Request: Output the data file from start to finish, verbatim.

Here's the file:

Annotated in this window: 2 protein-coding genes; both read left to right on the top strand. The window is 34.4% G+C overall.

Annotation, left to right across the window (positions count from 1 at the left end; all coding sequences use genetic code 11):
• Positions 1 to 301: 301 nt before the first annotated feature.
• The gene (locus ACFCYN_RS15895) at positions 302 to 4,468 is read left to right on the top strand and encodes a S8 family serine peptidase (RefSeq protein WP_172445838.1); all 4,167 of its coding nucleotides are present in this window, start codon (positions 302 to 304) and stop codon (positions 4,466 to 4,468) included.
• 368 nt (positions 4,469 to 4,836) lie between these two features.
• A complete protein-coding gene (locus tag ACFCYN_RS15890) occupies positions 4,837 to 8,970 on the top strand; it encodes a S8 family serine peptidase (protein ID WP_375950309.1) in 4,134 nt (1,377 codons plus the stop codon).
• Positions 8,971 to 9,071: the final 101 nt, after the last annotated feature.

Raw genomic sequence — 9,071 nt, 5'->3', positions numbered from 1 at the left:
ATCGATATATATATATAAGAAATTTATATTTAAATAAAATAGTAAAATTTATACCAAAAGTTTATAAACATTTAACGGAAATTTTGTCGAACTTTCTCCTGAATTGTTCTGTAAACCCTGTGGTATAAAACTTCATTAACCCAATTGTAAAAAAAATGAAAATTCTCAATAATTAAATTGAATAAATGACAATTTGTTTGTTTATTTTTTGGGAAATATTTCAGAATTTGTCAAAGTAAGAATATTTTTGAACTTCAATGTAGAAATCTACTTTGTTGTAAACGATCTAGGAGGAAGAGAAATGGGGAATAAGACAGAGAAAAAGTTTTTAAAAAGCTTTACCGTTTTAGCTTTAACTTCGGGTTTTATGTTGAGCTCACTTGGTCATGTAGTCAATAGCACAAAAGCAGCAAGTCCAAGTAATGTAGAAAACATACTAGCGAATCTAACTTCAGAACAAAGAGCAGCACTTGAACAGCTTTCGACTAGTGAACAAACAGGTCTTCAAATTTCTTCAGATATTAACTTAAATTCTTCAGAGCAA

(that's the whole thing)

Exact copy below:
Annotated in this window: 2 protein-coding genes; both read left to right on the top strand. The window is 34.4% G+C overall.

Annotation, left to right across the window (positions count from 1 at the left end; all coding sequences use genetic code 11):
• Positions 1 to 301: 301 nt before the first annotated feature.
• The gene (locus ACFCYN_RS15895) at positions 302 to 4,468 is read left to right on the top strand and encodes a S8 family serine peptidase (RefSeq protein WP_172445838.1); all 4,167 of its coding nucleotides are present in this window, start codon (positions 302 to 304) and stop codon (positions 4,466 to 4,468) included.
• 368 nt (positions 4,469 to 4,836) lie between these two features.
• A complete protein-coding gene (locus tag ACFCYN_RS15890) occupies positions 4,837 to 8,970 on the top strand; it encodes a S8 family serine peptidase (protein ID WP_375950309.1) in 4,134 nt (1,377 codons plus the stop codon).
• Positions 8,971 to 9,071: the final 101 nt, after the last annotated feature.

Raw genomic sequence — 9,071 nt, 5'->3', positions numbered from 1 at the left:
ATCGATATATATATATAAGAAATTTATATTTAAATAAAATAGTAAAATTTATACCAAAAGTTTATAAACATTTAACGGAAATTTTGTCGAACTTTCTCCTGAATTGTTCTGTAAACCCTGTGGTATAAAACTTCATTAACCCAATTGTAAAAAAAATGAAAATTCTCAATAATTAAATTGAATAAATGACAATTTGTTTGTTTATTTTTTGGGAAATATTTCAGAATTTGTCAAAGTAAGAATATTTTTGAACTTCAATGTAGAAATCTACTTTGTTGTAAACGATCTAGGAGGAAGAGAAATGGGGAATAAGACAGAGAAAAAGTTTTTAAAAAGCTTTACCGTTTTAGCTTTAACTTCGGGTTTTATGTTGAGCTCACTTGGTCATGTAGTCAATAGCACAAAAGCAGCAAGTCCAAGTAATGTAGAAAACATACTAGCGAATCTAACTTCAGAACAAAGAGCAGCACTTGAACAGCTTTCGACTAGTGAACAAACAGGTCTTCAAATTTCTTCAGATATTAACTTAAATTCTTCAGAGCAA